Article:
Resistance State: California in the Age of Trump
Between Sacramento and Washington D.C. sits the rest of the country, and a chasm. On immigration and taxes, guns and healthcare, cannabis and climate change, California is the federal government’s equal and opposite reaction. One year into President Trump’s first term, the push and pull continues—playing out under the Capitol dome, in the courts and on Twitter.
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In yet another challenge to a Trump administration priority, California Attorney General Xavier Becerra is calling on Congress to nix legislation that would allow out-of-state gun owners to pack concealed firearms in public places throughout California.
Becerra and 17 other attorneys general from states across the U.S. sent a letter to Congressional leaders yesterday urging them to kill two concealed-carry reciprocity bills introduced earlier this year. A long-sought goal of the National Rifle Association, the proposed legislation would treat permits to carry concealed firearms much like drivers’ licenses: A gun permit in one state would have to be honored in another, regardless of how much easier it is to get a permit in a state like Utah than in California. Twelve states allow their residents to carry concealed firearms without a permit.
While referencing the mass shooting in Las Vegas that occurred earlier this month, the letter argues that the proposed legislation would make it extremely difficult for local law enforcement to determine when a individual is illegally possessing a firearm in public, because that individual could claim he or she has a valid permit from another state. Other signatories to the letter included attorneys general from New York, Washington, Virginia, Oregon and North Carolina.
Becerra joins a growing chorus of California political leaders who have voiced opposition to concealed carry reciprocity. Last month, lawmakers approved a resolution sponsored by Los Angeles Democratic Assemblyman Miguel Santiago that also urged Congress to kill the bills.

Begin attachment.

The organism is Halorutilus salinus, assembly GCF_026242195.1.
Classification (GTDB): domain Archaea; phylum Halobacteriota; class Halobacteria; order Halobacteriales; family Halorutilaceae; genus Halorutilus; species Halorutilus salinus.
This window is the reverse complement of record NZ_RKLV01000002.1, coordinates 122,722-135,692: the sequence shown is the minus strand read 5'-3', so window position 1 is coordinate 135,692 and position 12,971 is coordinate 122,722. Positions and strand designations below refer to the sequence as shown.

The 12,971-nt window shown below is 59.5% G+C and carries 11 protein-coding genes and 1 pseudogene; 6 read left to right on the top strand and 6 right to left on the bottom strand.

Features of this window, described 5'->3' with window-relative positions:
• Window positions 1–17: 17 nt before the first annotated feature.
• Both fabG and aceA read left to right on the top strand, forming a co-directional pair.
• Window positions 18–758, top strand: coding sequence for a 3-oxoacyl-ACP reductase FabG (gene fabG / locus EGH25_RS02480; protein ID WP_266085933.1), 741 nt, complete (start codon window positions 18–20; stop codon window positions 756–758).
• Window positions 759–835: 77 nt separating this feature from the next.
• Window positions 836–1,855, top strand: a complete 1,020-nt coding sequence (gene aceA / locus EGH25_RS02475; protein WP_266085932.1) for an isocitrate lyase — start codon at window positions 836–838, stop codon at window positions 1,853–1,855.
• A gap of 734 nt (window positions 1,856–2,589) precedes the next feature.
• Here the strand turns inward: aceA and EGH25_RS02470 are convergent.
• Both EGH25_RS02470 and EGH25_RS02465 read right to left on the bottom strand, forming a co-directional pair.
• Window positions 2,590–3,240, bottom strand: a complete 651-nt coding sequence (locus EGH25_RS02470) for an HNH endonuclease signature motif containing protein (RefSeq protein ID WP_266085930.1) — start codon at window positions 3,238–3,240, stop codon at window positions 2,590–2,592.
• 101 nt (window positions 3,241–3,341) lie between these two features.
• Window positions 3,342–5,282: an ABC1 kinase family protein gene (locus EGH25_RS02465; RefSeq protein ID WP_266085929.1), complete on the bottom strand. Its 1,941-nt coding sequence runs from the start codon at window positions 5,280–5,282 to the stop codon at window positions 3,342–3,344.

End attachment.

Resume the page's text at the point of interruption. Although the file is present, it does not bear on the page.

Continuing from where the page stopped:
Both the House and Senate versions of concealed carry reciprocity legislation have yet to receive a vote.
A day after Gov. Jerry Brown agreed to the Trump administration’s request to beef up the National Guard in states along the Mexico border, fellow Democrat Lt. Gov. Gavin Newsom said he would not have made the same decision as governor.
But Newsom, who is the front-runner in the race to replace Brown as governor, put a large asterisk on his disagreement with Brown:
Brown announced Wednesday that he would accept federal funding to add 400 California National Guard members “to combat transnational crime.” But he laid out a long list of conditions in an agreement with federal authorities: The troops will not build a border wall or enforce immigration laws, and the arrangement is approved only until Sept. 30. Brown also specified that when it comes to the state’s National Guard, he is the “commander in chief.”
America’s Commander in Chief responded Thursday on Twitter: “Thank you Jerry, good move for the safety of our Country!”